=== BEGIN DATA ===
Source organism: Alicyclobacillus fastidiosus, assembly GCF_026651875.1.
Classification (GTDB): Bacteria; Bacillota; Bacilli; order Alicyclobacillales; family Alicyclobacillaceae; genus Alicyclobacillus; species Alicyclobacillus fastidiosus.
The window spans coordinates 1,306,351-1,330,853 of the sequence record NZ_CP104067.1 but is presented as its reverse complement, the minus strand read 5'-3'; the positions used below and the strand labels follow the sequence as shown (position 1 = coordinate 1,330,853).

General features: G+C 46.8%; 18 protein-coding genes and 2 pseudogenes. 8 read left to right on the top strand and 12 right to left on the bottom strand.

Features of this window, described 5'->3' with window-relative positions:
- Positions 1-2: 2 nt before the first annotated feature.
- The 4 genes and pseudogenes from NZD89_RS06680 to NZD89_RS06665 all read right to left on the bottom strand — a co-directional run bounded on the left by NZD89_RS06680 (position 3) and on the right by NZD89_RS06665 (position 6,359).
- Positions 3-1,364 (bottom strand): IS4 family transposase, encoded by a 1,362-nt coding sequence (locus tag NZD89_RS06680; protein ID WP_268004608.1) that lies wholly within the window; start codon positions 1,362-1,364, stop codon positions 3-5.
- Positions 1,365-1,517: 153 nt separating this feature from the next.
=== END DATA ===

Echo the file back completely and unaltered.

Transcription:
Source organism: Alicyclobacillus fastidiosus, assembly GCF_026651875.1.
Classification (GTDB): Bacteria; Bacillota; Bacilli; order Alicyclobacillales; family Alicyclobacillaceae; genus Alicyclobacillus; species Alicyclobacillus fastidiosus.
The window spans coordinates 1,306,351-1,330,853 of the sequence record NZ_CP104067.1 but is presented as its reverse complement, the minus strand read 5'-3'; the positions used below and the strand labels follow the sequence as shown (position 1 = coordinate 1,330,853).

General features: G+C 46.8%; 18 protein-coding genes and 2 pseudogenes. 8 read left to right on the top strand and 12 right to left on the bottom strand.

Features of this window, described 5'->3' with window-relative positions:
- Positions 1-2: 2 nt before the first annotated feature.
- The 4 genes and pseudogenes from NZD89_RS06680 to NZD89_RS06665 all read right to left on the bottom strand — a co-directional run bounded on the left by NZD89_RS06680 (position 3) and on the right by NZD89_RS06665 (position 6,359).
- Positions 3-1,364 (bottom strand): IS4 family transposase, encoded by a 1,362-nt coding sequence (locus tag NZD89_RS06680; protein ID WP_268004608.1) that lies wholly within the window; start codon positions 1,362-1,364, stop codon positions 3-5.
- Positions 1,365-1,517: 153 nt separating this feature from the next.